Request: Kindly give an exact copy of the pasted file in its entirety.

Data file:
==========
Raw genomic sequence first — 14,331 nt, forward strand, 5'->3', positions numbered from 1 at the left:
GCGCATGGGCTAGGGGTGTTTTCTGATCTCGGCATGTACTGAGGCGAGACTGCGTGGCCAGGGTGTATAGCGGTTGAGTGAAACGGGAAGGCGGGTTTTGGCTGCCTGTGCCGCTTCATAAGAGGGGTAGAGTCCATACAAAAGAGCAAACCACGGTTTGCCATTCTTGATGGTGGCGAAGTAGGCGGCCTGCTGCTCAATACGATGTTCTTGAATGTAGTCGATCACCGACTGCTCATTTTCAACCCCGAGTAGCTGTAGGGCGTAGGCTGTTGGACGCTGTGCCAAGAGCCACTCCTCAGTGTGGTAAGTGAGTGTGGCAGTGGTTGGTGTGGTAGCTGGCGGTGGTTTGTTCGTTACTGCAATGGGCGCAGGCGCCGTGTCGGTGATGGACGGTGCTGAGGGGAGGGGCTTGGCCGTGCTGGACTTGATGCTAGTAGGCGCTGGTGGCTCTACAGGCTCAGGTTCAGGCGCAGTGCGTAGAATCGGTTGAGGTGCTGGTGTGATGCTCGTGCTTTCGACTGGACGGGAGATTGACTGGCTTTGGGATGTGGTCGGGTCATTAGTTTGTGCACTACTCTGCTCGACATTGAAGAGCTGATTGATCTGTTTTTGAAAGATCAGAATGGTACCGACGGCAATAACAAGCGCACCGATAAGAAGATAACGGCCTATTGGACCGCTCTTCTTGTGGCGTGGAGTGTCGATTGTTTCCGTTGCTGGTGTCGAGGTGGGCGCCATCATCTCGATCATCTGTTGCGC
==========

Raw genomic sequence first — 14,331 nt, forward strand, 5'->3', positions numbered from 1 at the left:
GCGCATGGGCTAGGGGTGTTTTCTGATCTCGGCATGTACTGAGGCGAGACTGCGTGGCCAGGGTGTATAGCGGTTGAGTGAAACGGGAAGGCGGGTTTTGGCTGCCTGTGCCGCTTCATAAGAGGGGTAGAGTCCATACAAAAGAGCAAACCACGGTTTGCCATTCTTGATGGTGGCGAAGTAGGCGGCCTGCTGCTCAATACGATGTTCTTGAATGTAGTCGATCACCGACTGCTCATTTTCAACCCCGAGTAGCTGTAGGGCGTAGGCTGTTGGACGCTGTGCCAAGAGCCACTCCTCAGTGTGGTAAGTGAGTGTGGCAGTGGTTGGTGTGGTAGCTGGCGGTGGTTTGTTCGTTACTGCAATGGGCGCAGGCGCCGTGTCGGTGATGGACGGTGCTGAGGGGAGGGGCTTGGCCGTGCTGGACTTGATGCTAGTAGGCGCTGGTGGCTCTACAGGCTCAGGTTCAGGCGCAGTGCGTAGAATCGGTTGAGGTGCTGGTGTGATGCTCGTGCTTTCGACTGGACGGGAGATTGACTGGCTTTGGGATGTGGTCGGGTCATTAGTTTGTGCACTACTCTGCTCGACATTGAAGAGCTGATTGATCTGTTTTTGAAAGATCAGAATGGTACCGACGGCAATAACAAGCGCACCGATAAGAAGATAACGGCCTATTGGACCGCTCTTCTTGTGGCGTGGAGTGTCGATTGTTTCCGTTGCTGGTGTCGAGGTGGGCGCCATCATCTCGATCATCTGTTGCGC